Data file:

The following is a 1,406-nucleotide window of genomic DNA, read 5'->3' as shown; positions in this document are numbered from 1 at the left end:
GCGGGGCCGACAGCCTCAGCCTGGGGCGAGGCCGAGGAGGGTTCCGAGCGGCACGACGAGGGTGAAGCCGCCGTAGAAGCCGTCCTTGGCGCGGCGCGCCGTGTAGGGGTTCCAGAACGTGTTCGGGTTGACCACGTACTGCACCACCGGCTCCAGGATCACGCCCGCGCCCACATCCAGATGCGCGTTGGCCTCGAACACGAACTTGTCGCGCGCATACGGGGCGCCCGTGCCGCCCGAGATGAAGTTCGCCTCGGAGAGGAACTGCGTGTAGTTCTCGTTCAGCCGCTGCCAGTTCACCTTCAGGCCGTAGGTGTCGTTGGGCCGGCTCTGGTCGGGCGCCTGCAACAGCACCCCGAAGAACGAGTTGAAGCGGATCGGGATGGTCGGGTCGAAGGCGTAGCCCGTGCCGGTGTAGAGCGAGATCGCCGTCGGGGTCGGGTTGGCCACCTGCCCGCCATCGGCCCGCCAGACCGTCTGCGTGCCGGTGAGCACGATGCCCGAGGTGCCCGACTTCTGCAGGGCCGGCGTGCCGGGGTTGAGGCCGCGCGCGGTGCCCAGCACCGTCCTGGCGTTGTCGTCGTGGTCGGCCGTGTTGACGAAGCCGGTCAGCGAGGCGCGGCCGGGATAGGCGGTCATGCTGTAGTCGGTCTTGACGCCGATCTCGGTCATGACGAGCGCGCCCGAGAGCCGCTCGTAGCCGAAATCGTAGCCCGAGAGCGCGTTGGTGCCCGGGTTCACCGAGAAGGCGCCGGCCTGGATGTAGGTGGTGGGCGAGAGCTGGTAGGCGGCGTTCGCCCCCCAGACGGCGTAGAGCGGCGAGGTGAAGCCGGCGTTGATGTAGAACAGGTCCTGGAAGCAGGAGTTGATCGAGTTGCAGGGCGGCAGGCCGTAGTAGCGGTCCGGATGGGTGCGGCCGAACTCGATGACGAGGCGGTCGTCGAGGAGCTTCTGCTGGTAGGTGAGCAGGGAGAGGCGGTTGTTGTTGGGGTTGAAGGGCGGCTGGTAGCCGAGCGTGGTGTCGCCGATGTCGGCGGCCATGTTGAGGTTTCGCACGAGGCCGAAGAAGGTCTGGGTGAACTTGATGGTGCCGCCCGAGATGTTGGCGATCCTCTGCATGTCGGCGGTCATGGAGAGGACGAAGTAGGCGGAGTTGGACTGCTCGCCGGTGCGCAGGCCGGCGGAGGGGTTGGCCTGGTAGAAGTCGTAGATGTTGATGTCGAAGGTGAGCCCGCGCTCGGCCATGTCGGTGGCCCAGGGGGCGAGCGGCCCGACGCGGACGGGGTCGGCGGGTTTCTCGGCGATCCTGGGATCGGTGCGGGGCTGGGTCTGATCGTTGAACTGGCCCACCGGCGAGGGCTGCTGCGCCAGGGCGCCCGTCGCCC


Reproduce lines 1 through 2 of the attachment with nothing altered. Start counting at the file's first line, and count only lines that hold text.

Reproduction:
The following is a 1,406-nucleotide window of genomic DNA, read 5'->3' as shown; positions in this document are numbered from 1 at the left end:
GCGGGGCCGACAGCCTCAGCCTGGGGCGAGGCCGAGGAGGGTTCCGAGCGGCACGACGAGGGTGAAGCCGCCGTAGAAGCCGTCCTTGGCGCGGCGCGCCGTGTAGGGGTTCCAGAACGTGTTCGGGTTGACCACGTACTGCACCACCGGCTCCAGGATCACGCCCGCGCCCACATCCAGATGCGCGTTGGCCTCGAACACGAACTTGTCGCGCGCATACGGGGCGCCCGTGCCGCCCGAGATGAAGTTCGCCTCGGAGAGGAACTGCGTGTAGTTCTCGTTCAGCCGCTGCCAGTTCACCTTCAGGCCGTAGGTGTCGTTGGGCCGGCTCTGGTCGGGCGCCTGCAACAGCACCCCGAAGAACGAGTTGAAGCGGATCGGGATGGTCGGGTCGAAGGCGTAGCCCGTGCCGGTGTAGAGCGAGATCGCCGTCGGGGTCGGGTTGGCCACCTGCCCGCCATCGGCCCGCCAGACCGTCTGCGTGCCGGTGAGCACGATGCCCGAGGTGCCCGACTTCTGCAGGGCCGGCGTGCCGGGGTTGAGGCCGCGCGCGGTGCCCAGCACCGTCCTGGCGTTGTCGTCGTGGTCGGCCGTGTTGACGAAGCCGGTCAGCGAGGCGCGGCCGGGATAGGCGGTCATGCTGTAGTCGGTCTTGACGCCGATCTCGGTCATGACGAGCGCGCCCGAGAGCCGCTCGTAGCCGAAATCGTAGCCCGAGAGCGCGTTGGTGCCCGGGTTCACCGAGAAGGCGCCGGCCTGGATGTAGGTGGTGGGCGAGAGCTGGTAGGCGGCGTTCGCCCCCCAGACGGCGTAGAGCGGCGAGGTGAAGCCGGCGTTGATGTAGAACAGGTCCTGGAAGCAGGAGTTGATCGAGTTGCAGGGCGGCAGGCCGTAGTAGCGGTCCGGATGGGTGCGGCCGAACTCGATGACGAGGCGGTCGTCGAGGAGCTTCTGCTGGTAGGTGAGCAGGGAGAGGCGGTTGTTGTTGGGGTTGAAGGGCGGCTGGTAGCCGAGCGTGGTGTCGCCGATGTCGGCGGCCATGTTGAGGTTTCGCACGAGGCCGAAGAAGGTCTGGGTGAACTTGATGGTGCCGCCCGAGATGTTGGCGATCCTCTGCATGTCGGCGGTCATGGAGAGGACGAAGTAGGCGGAGTTGGACTGCTCGCCGGTGCGCAGGCCGGCGGAGGGGTTGGCCTGGTAGAAGTCGTAGATGTTGATGTCGAAGGTGAGCCCGCGCTCGGCCATGTCGGTGGCCCAGGGGGCGAGCGGCCCGACGCGGACGGGGTCGGCGGGTTTCTCGGCGATCCTGGGATCGGTGCGGGGCTGGGTCTGATCGTTGAACTGGCCCACCGGCGAGGGCTGCTGCGCCAGGGCGCCCGTCGCCC